Castlevania has always kicked my butt. The first time I played the classic NES/Famicom game was as a child at my uncle’s house. He had a massive collection of NES games and it was always difficult to choose which one to play when we visited. But despite the plethora of options available, I was always drawn in by Castlevania.
It’s hard to say exactly what appealed to me at such a young age (I must have first played it around 1989 or 1990 when I was five or six years old). I’ve always been a big fan of anything with Halloween vibes, I guess; ghosts, ghouls, vampires, witches, etcetera. I think Castlevania stood out to me partly because it was set at night (which was actually quite unusual — I was used to playing bright and colourful platformers like Super Mario Bros.), and partly because it featured an electrifying soundtrack that I still find mesmerising.
Castlevania is broken up into multiple “blocks”, each with 3 stages and a boss (making up a total of 18 stages). The very first block (which includes the iconic entrance hall) is absolutely the easiest part of the entire game, as you’d expect. It’s the place where you can get to grips with the controls in relative safety. Although as you might expect — and like many of its contemporaries — Castlevania didn’t include a tutorial to ease you in. Also, I think it’s fair to say that compared to other platformers of the late ’80s, Castlevania was pretty uncompromising in terms of difficulty.
It will come as a surprise to no one that such a game is virtually impossible for a young child to play; or at least, to progress very far at all. From memory, the furthest I managed to make it in those days was to the first boss: the dreaded Phantom Bat. I’d say it was decent attempt (it did mean I was able to clear three stages along the way), but I couldn’t do it without exhausting my lives and continues.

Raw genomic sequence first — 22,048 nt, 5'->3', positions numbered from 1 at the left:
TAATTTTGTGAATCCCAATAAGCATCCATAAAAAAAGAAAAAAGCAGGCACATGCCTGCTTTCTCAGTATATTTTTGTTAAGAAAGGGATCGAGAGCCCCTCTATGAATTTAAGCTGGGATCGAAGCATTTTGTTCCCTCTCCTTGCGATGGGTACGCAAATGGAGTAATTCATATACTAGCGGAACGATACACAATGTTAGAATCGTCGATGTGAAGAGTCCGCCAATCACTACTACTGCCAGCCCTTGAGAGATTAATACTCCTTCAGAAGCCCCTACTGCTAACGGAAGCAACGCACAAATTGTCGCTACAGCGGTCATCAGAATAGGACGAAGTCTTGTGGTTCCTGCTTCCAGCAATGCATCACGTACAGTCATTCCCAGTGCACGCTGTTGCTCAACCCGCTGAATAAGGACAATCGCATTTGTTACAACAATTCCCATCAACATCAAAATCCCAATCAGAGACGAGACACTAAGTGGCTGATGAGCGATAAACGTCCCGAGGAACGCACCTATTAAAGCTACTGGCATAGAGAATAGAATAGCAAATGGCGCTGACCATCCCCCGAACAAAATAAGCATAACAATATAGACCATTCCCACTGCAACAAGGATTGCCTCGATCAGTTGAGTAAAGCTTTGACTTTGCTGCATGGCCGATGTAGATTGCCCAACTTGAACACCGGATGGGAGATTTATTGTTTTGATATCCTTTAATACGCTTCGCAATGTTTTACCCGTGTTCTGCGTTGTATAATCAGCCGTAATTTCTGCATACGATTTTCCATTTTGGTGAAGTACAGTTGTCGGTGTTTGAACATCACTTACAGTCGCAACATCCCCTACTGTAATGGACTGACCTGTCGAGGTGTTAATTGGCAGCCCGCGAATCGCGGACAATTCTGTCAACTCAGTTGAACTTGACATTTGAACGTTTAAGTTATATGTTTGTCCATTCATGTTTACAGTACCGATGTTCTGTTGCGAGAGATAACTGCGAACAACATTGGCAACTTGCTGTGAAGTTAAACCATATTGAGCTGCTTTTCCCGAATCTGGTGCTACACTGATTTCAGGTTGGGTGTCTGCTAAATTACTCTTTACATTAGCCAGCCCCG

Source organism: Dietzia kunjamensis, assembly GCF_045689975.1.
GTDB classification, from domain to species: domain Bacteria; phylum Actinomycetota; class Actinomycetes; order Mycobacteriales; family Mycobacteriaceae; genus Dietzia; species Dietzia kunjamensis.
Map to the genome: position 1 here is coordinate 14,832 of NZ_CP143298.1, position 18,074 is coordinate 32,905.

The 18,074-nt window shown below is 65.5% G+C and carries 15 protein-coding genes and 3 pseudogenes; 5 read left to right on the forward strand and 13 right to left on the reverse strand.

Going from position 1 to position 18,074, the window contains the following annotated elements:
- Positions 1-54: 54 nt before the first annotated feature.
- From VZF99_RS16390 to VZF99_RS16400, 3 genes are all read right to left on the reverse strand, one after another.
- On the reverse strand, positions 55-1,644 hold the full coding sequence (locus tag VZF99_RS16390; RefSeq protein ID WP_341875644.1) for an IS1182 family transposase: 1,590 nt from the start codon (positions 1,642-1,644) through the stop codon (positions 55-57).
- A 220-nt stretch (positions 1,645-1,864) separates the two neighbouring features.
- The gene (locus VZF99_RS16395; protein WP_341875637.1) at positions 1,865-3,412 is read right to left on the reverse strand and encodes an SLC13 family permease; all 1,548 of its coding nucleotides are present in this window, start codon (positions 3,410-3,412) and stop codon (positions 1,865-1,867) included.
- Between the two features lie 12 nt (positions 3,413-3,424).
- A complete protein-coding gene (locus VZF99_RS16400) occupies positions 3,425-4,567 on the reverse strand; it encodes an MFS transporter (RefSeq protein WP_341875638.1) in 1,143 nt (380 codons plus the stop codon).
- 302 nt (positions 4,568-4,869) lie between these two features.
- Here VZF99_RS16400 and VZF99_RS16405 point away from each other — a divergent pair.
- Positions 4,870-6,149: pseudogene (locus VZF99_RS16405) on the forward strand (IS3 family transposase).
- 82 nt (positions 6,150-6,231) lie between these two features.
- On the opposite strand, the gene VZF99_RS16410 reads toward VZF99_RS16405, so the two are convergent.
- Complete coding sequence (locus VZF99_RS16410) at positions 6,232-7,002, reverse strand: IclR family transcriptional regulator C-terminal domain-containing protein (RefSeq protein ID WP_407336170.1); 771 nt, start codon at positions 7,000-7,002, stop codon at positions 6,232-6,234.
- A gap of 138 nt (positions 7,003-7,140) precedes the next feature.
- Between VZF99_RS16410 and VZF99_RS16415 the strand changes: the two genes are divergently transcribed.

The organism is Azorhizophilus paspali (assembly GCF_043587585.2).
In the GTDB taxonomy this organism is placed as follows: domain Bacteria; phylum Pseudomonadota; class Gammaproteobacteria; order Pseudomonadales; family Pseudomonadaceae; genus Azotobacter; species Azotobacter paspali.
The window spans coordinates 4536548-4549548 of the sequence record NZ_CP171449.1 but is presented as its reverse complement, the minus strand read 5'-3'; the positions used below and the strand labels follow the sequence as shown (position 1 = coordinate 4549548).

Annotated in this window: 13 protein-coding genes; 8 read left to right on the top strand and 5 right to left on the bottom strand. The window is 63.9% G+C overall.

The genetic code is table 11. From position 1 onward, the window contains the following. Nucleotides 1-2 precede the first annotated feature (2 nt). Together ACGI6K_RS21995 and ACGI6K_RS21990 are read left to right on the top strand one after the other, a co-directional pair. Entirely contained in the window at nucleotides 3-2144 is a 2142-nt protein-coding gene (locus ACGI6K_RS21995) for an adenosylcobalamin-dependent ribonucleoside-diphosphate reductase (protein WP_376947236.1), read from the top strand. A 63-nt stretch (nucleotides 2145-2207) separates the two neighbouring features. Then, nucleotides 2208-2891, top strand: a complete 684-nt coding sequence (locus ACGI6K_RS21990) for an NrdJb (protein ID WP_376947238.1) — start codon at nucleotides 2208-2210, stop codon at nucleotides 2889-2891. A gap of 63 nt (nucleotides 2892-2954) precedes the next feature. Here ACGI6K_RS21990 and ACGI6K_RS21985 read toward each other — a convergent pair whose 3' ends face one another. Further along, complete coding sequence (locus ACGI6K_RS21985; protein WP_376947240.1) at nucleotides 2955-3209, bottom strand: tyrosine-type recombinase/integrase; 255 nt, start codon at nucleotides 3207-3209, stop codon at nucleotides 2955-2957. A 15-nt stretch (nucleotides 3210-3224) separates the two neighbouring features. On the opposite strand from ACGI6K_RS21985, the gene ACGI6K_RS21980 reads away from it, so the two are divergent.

What may surprise you is that even now, at the tender age of 37, I still find Castlevania incredibly difficult. I’ve just never been great at manoeuvring Simon Belmont (let alone wielding his trademark weapon — the Vampire Killer — with finesse). Going back to the original game, especially after playing the much more forgiving Super Castlevania IV, feels jarring.
Enter Castlevania Anniversary Collection, which is available for just about every platform under the sun. I’ve been playing it on the Nintendo Switch, because Castlevania and portable go so very well together.
It’s worth pointing out that there are several ways to enjoy the original Castlevania these days (the NES/Famicom Classic is a solid option, for example). I don’t point out Anniversary Collection for any particular reason in terms of the first game in the series — it just happens to be where I’m playing it. Although having said that, it’s a pretty decent way to nab a whole bunch of classic games in the series in one package. This is especially true if you missed the rather wonderful Castlevania Bloodlines, which was exclusive to the Sega MegaDrive/Genesis.
Playing Castlevania this way has been a godsend. It has enabled me, for the first time in my life, to experience parts of the game I’d never been able to reach before.
The main reason I’ve been able to finally experience this wonderful game in all its glory is — as you might have guessed — the ability to use save states to both save and load at any point. This has enabled me to save right before a boss (like our Grim Reaper friend pictured above) with full health, so that if I died, I could immediately spawn in right before the encounter and try again. The alternative — being put right back to the start of the “block”, several stages earlier — was the painful hurdle that had prevented me from putting in the effort to take this guy down for all those years.
Save states are the primary thing, but the ability to play in handheld mode and to use the analogue stick (which, in this case, actually feels surprisingly comfortable) all played a role.
There are now a myriad of options when it comes to playing classic games on modern consoles. But I feel like a lot of the conversation is either around oldies like me re-playing stuff we’ve played before, or younger folks experiencing these games for the first time. Just in this last week though, it’s really dawned on me that these classic re-releases are actually opening up a tantalising new doorway: the ability to fully experience classics from my childhood in ways I simply never could before.
It is truly wonderful to revisit something from my childhood and experience certain aspects of it for the first time as an adult.
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